The Politology post suggested that political activists adopt the tools typically used by open source projects to manage large projects with decentralized contributions.
The article suggests:
A public issue-tracking system: These have existed for software developers for a while – bugzilla; mantis – but they’re so obtuse that only geeks get into them. Plus, they tend to only be for actual bugfixing of existing issues. There needs to be a new system where a community can
- Identify an objective
- Start working to publicly create tasks supporting that objective
- Assign those tasks to willing community members
- Track progress and make reports It’s similar to bugtracking, but instead for public use and activism.
This suggestion raises questions about the organizational processes for using these tools effectively. Open source projects use various different organizational structures for managing releases and maintaining quality.
A bugtracking tool alone doesn’t drive an open source project, and an action tool alone won’t drive a campaign. The tools enable large-scale, effective collaboration, but they don’t cause the collaboration — leadership and organizational processes do.
Similarly, the politology article calls for:
A better “volunteer tracking” system. A marketplace for matching up projects with specialized needs, with people that have specialized skills. Someone who needs a thirty-second music soundtrack for their political ad, or a large tab-delimited text file of precinct data put into a mysql database, should be able to define those needs somewhere for someone else to snap up. I can do either of those things, but no one would know it without that service.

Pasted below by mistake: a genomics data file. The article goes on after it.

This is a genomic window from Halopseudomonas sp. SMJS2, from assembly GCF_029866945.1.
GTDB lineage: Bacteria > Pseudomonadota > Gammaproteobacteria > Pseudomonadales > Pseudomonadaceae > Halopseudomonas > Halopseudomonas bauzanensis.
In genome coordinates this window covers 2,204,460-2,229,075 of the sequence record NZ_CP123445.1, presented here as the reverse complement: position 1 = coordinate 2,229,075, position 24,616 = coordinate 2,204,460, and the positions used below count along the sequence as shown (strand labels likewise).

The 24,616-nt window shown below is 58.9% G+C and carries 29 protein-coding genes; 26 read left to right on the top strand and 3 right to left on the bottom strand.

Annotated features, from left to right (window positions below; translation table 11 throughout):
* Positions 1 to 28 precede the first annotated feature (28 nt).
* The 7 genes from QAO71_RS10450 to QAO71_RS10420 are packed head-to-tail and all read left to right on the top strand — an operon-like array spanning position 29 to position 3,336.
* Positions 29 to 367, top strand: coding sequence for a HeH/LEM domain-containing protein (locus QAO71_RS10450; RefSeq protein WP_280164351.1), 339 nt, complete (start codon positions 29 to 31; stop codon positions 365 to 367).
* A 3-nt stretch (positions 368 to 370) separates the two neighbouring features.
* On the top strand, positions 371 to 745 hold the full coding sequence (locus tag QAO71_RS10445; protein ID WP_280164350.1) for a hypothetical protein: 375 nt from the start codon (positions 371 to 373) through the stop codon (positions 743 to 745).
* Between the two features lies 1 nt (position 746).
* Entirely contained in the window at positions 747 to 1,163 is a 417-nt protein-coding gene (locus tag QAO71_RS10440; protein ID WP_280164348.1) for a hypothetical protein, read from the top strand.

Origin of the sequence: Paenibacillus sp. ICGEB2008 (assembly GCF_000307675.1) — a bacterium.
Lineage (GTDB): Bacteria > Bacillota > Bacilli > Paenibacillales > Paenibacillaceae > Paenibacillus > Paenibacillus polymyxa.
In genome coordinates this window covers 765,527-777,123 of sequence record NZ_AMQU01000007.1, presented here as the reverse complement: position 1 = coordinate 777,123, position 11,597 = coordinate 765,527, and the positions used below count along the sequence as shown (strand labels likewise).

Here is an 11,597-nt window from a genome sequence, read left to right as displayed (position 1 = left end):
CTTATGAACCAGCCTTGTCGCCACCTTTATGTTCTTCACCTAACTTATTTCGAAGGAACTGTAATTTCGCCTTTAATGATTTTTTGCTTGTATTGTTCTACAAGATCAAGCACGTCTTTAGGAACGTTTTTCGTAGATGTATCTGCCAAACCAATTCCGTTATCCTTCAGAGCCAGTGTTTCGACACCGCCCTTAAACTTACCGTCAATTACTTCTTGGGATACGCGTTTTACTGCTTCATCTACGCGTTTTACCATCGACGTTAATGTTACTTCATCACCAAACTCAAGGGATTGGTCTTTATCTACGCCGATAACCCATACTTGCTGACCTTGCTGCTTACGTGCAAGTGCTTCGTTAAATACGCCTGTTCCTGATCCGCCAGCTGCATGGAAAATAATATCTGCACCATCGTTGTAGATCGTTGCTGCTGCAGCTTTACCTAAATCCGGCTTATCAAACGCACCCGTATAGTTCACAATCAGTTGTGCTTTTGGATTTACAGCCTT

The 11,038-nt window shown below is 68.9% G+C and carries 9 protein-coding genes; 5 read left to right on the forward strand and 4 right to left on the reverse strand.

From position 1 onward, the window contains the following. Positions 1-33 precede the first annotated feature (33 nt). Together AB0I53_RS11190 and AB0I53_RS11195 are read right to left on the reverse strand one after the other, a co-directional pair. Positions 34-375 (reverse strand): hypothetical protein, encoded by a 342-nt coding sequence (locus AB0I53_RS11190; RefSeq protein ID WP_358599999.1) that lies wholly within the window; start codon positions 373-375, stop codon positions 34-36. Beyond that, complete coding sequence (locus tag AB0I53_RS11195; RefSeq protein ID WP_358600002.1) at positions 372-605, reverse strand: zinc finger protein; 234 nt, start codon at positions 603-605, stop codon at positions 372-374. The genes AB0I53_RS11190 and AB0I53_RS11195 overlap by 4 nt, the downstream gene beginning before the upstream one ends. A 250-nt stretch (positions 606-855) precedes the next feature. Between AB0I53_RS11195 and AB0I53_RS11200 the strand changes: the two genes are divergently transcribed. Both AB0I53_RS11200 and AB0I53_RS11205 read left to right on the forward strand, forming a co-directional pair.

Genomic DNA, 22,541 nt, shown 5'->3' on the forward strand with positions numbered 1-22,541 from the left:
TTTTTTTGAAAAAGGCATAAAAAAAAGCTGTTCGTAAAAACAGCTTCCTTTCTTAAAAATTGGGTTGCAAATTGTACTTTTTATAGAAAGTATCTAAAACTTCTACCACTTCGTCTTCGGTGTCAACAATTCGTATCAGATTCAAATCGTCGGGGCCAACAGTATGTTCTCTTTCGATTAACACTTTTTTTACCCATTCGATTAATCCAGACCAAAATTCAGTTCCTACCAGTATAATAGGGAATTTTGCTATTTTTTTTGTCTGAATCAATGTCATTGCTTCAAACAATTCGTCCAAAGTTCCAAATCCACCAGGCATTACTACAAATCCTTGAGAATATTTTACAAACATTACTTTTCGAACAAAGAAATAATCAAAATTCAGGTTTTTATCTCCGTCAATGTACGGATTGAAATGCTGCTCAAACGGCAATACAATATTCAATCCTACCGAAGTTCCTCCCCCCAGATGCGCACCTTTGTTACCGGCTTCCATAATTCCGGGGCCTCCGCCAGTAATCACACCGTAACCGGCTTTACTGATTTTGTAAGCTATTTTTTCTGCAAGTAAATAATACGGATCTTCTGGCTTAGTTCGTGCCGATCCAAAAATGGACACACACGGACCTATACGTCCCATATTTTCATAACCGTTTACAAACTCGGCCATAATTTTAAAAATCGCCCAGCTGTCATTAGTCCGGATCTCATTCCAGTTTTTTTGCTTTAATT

There have been a number of these volunteer markets already — does anyone know how effective they are? Do any of them have critical mass in a domain area? Any metrics about successful matches made?
Since people engage in political action as part of broader motivations for affiliation and purpose, one might think that a “volunteer market” might be most effective in the context of a broader social network — either centralized by an organization like MoveOn, or decentralized like a network of blogs. Or perhaps, as part of overall flea market like Craig’s List, where you can find volunteer opportunities along with apartments, jobs and lovers.
Yochai Benkler’s classic “Coase’s Penguin” theorizes that “peer production” will arise where there is a vast supply of decentralized skills, low transaction costs, and low communication costs. It stands to reason that these dynamics will come into play with political action as well.
The “issue tracking” and “volunteer tracking” tools described in the article are part of the toolset used to co-ordinate large peer-production projects.
And yet. The “invisible hand” of Adam Smith’s capitalist free market allocates resources effectively in complex societies. Despite the “invisible hand” there are many business schools that teach people how to set up and succeed at a capitalist enterprise.
Similarly, the “peer organizing” enabled by cheap coordination requires its own set of learnable organizing practices. Web-based organizing tools have promise, but they require human organizing to make them effective, just like any other domain.